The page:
Public Ethics Radio – Episode 13: Sarah Holcombe on Indigenous Intellectual Property Rights

This Public Ethics Radio clip examines questions around Australian Indigenous knowledge management, intellectual property rights, and research ethics. The guest speaker is social anthropologist Sarah Holcombe who is a research fellow at the National Centre for Indigenous Studies at the Australian National University. The audio clip is 32 minutes long.

Visit Dr. Holcombe’s website:

November 28, 2010   No Comments

Protocols for Cultural and Intellectual Property Rights of Iwi

This web site lists several Protocols for Cultural and Intellectual Property Rights of the Maori Iwi (traditional tribes), based on the Mataatua Declaration of Indigenous Rights. Included are eight recommendations to Iwi, 5 recommendations to states, national and international agencies, and 9 points describing biodiversity and customary environment management property rights.

Note: I was curious about the term Mataatua. Here’s what Wikipedia had listed for it:

Mataatua was one of the great voyaging canoes by which Polynesians migrated to New Zealand. Māori traditions say that the Mataatua was initially sent from Hawaiki to bring supplies of kūmara to Māori settlements in New Zealand. The Mataatua was captained by Toroa, accompanied by his brother, Puhi; his sister, Muriwai; his son, Ruaihona; and daughter, Wairaka.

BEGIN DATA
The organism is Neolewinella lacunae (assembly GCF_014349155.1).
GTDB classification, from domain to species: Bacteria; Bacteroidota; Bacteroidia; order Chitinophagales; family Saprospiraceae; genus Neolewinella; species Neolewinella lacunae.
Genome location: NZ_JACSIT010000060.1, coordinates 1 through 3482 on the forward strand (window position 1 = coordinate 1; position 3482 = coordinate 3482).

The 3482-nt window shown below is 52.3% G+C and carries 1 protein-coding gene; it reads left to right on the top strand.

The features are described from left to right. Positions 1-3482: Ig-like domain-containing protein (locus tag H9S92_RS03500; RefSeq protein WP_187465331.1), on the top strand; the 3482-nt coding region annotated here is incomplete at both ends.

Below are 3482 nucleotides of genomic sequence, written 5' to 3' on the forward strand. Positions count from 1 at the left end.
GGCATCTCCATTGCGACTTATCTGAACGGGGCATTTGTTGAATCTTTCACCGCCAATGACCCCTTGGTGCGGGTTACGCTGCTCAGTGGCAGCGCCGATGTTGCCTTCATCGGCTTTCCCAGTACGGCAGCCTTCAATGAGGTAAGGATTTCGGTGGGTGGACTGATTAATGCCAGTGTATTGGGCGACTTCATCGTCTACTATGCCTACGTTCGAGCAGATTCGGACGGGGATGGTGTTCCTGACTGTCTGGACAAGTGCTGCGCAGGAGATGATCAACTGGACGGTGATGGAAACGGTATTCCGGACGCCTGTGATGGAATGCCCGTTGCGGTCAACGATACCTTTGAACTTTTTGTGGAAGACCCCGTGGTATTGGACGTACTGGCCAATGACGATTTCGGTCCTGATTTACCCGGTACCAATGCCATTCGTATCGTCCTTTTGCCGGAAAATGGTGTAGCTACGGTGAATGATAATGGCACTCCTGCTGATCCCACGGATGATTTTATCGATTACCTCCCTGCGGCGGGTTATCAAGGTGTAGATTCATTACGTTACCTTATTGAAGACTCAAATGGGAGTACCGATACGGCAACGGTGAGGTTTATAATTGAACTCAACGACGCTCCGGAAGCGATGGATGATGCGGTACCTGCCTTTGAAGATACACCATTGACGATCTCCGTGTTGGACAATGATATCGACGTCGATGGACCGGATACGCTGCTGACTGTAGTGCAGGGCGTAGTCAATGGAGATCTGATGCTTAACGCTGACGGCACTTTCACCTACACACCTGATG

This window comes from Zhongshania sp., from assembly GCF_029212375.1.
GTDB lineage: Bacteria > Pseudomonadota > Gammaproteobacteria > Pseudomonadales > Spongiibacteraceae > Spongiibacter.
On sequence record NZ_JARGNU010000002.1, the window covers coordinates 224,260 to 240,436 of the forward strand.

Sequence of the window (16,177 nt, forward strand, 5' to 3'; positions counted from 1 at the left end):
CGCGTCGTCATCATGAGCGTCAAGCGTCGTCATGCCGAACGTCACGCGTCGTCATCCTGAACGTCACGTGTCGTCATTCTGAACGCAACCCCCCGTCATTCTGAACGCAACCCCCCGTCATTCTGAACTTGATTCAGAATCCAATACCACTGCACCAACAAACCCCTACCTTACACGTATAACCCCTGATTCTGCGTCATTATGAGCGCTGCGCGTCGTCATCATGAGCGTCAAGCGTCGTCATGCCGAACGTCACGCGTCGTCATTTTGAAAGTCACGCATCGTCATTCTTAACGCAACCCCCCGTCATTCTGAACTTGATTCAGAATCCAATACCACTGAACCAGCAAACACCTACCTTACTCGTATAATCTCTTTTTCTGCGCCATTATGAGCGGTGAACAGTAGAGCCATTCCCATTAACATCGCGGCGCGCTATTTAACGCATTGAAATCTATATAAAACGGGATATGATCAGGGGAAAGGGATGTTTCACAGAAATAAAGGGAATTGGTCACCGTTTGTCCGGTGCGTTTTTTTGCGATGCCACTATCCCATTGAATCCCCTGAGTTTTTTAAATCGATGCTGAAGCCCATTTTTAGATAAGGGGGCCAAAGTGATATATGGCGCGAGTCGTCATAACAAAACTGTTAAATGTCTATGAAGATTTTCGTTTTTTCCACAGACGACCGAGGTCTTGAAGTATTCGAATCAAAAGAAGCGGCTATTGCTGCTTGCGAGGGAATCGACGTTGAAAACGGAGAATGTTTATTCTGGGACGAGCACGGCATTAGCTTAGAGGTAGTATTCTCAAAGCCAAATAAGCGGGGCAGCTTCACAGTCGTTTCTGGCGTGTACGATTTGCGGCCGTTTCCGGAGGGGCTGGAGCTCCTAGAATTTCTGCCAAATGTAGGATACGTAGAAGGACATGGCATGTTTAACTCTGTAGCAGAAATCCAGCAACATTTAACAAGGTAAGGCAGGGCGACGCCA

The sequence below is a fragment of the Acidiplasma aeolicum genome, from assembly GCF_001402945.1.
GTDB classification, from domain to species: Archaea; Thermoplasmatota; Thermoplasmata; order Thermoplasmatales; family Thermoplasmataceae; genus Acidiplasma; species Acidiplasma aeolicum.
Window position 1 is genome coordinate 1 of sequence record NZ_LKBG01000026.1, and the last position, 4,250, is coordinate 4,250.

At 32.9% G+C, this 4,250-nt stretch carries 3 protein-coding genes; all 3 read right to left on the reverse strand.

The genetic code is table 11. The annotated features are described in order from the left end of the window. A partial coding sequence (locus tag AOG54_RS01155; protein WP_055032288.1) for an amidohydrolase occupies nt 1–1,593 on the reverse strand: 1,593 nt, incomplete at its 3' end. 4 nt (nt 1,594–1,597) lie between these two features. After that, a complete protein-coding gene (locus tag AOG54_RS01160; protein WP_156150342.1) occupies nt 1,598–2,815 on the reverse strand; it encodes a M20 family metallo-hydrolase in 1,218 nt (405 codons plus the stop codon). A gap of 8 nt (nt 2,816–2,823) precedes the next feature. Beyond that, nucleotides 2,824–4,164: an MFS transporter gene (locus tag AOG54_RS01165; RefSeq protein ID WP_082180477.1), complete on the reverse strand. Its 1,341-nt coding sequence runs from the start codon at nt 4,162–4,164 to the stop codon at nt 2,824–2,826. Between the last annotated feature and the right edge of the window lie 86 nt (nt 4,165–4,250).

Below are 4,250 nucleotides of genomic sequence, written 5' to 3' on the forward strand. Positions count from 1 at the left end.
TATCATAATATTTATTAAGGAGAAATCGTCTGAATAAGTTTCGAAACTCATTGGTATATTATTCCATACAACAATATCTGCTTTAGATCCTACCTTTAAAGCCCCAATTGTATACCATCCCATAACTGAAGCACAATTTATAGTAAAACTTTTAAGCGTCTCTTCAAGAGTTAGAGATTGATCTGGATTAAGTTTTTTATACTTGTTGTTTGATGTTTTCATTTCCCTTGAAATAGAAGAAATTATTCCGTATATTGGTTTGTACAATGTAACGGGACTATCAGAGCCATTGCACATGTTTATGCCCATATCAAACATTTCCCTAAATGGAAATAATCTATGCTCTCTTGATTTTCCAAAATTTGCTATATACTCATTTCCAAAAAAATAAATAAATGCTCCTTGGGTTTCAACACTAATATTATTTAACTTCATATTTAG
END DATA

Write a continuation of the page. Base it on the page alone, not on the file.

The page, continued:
November 28, 2010   No Comments

Under CAFTA, Indigenous heritage becomes intellectual property for the United States

Throughout this course, I’ve found discussion around the issue of intellectual property particularly interesting. Living in British Columbia, it would be difficult to miss the ongoing debate around the local fisheries with regard to who owns what, and how far Indigenous people’s rights extend when it comes to rules around harvesting marine resources.

For these reasons, I found the Cancer Plants web page describing foreign ownership of the right to exploit a region’s abundant and diverse tropical flora, very provocative. According to this page, under the intellectual-property provisions of CAFTA, the US has forced legislation in member countries that potentially legalizes patenting the biological resources of the region to the benefit of pharmaceutical and agro-industrial companies. Indigenous communities and environmentalists call these practices biopiracy while international pharmaceutical companies and academic researchers call them bioprospecting. Whatever the term used, the ethical, environmental, and commercial implications of this practice could be enormous.

November 28, 2010   No Comments